Qantas successfully opposes registration of “Flying Kangaroo” wines–without a trade mark

Qantas successfully opposes registration of “Flying Kangaroo” wines–without a trade mark

Qantas successfully opposes registration of “Flying Kangaroo” wines–without a trade mark

QANTAS Airways Limited v Danniel Amadio [2011] ATMO 84 (25 August 2011)

Qantas has successfully opposed an application for registration of the words “Flying Kangaroo” for wines in a decision which is noteworthy because Qantas succeeded due to its reputation in words which were deemed not to be a trade mark.

Qantas’ grounds of opposition

In January 2009, Danniel Amadio applied for registration of the trade mark “Flying Kangaroo” for wines in Class 33. The application was accepted, however Qantas opposed registration on two grounds:

  1. due to Qantas’ pre-existing reputation in “Flying Kangaroo” as a trade mark, the registration of Flying Kangaroo for wines would be likely to cause confusion and deception: section 60 of the Trade Marks Act 1995; and
  2. that the use of the Flying Kangaroo mark for wines would be contrary to law: section 42(b) of the Trade Marks Act 1995. Specifically, Qantas submitted that prior reputation in “Flying Kangaroo” meant that any use of Flying Kangaroo by Mr Amadio would contravene section 52 of the Trade Practices Act 1974 (now section 18 of the Australian Consumer Law) which prohibits misleading and deceptive conduct in the course of trade.

Qantas’ use of the Flying Kangaroo

Qantas filed evidence of its history of using a flying kangaroo logo and the words “Flying Kangaroo”. The evidence documented the adoption in January 1947 of the winged kangaroo symbol, created by Sydney designer Gert Sellheim, and the periodic updates and modernization of the flying kangaroo logo. The evidence showed that the expression “the flying kangaroo” was used at least once in Qantas’ advertisements, and in the titles and content of newspaper and magazine articles. The Hearing Officer accepted that the phrase “Flying Kangaroo” is used by the travel industry generally to refer to Qantas and that the flying kangaroo logo is identified by reference to the words “the flying kangaroo”.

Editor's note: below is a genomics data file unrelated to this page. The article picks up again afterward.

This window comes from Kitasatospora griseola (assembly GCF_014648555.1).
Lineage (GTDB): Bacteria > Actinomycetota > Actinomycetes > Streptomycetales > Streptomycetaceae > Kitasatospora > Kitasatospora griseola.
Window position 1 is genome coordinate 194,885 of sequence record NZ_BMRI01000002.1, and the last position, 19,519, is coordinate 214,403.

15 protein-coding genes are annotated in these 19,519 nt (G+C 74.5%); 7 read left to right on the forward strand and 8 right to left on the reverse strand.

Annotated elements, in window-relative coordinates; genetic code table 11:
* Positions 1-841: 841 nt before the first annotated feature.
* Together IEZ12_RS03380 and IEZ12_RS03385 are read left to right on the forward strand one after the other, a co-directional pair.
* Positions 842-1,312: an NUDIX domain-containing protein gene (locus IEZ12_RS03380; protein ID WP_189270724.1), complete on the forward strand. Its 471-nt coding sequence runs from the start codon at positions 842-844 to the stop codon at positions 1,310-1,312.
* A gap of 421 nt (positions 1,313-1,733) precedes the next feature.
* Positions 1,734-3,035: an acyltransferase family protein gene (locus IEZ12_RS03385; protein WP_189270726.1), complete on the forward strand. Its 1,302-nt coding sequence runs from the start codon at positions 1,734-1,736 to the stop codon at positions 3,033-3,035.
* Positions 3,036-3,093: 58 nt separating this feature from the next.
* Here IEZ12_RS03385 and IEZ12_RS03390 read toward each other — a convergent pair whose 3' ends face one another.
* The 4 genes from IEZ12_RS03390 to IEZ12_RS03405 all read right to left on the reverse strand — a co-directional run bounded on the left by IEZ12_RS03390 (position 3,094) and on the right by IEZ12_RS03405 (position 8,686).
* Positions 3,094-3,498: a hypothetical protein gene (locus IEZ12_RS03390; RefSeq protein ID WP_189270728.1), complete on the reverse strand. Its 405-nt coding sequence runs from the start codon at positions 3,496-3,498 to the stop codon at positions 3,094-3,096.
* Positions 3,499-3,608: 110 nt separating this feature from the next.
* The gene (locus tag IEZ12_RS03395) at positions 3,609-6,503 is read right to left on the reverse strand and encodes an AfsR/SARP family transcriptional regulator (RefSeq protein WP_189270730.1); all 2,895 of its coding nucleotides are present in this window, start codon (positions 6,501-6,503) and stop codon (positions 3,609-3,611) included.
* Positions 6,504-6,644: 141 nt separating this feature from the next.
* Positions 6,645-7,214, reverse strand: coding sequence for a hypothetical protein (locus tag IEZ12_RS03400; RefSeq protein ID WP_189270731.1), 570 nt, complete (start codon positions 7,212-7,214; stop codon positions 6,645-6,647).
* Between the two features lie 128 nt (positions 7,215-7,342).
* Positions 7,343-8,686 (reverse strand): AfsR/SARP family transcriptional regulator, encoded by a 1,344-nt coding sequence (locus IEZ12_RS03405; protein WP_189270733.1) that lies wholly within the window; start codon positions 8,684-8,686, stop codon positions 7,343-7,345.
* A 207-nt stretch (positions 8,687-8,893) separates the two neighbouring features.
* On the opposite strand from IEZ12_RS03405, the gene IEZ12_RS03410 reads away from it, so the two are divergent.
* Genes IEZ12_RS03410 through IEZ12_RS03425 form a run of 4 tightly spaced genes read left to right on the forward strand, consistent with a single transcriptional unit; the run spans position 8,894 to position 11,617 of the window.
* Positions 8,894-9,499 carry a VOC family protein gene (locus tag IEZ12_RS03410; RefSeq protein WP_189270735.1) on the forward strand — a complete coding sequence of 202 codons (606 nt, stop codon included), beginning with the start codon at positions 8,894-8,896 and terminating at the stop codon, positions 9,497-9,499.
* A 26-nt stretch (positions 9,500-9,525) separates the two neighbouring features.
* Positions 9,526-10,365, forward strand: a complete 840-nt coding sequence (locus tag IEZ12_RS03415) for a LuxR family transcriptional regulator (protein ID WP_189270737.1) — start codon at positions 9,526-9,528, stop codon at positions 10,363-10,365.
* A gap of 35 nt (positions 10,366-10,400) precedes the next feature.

Qantas also filed convincing evidence of its strong association with the wine industry.

The applicant did not file evidence.

Qantas’ “Flying Kangaroo” not used as a trade mark

Hearing Officer Thompson considered Qantas’ use of the words “Flying Kangaroo” but held that it was not used “as a trade mark”: it was not used by Qantas to distinguish its airline services from other airline services in the course of trade. He acknowledged that Qantas does use its flying kangaroo logo as a trade mark, but held that use of the logo was not equivalent to use of the words “Flying Kangaroo”. The words “Flying Kangaroo” were not used as a trade mark so the use could not be relied upon by Qantas to support its section 60 ground of opposition.

Use of “Flying Kangaroo” by Mr Amadio would be contrary to law

Although he decided that Qantas had not used the words Flying Kangaroo as a trade mark, the Hearing Officer held that the expression is widely identified with Qantas and is commonly used by industry commentators with the knowledge that it will be immediately understood as a reference to Qantas or its kangaroo logo. Considering this, together with Qantas’ association with the wine industry, the Hearing Officer concluded that it is almost inevitable that a significant number of people seeing the applicant’s wine with the trade mark “Flying Kangaroo” would be misled into believing that it has the endorsement or approval of Qantas or has been selected by Qantas for service to passengers on airline flights. Accordingly the Hearing Officer concluded that such use would be contrary to section 52 of the Trade Practices Act, and hence contrary to law. The opposition therefore succeeded under section 42(b).

Lessons for trade mark owners

This was an unusual trade mark opposition decision because the opponent’s success was based on its reputation in a phrase that was deemed not to be “a trade mark”. Consequently, the decision provides:

  • A useful precedent for a situation where an applicant or opponent wishes to rely on a reputation established in an expression which is not a trade mark.
  • A reminder of the importance of broad searches of common law resources when selecting a new trade mark – and not dismissing rights in a phrase on the basis that it is not used “as a trade mark”.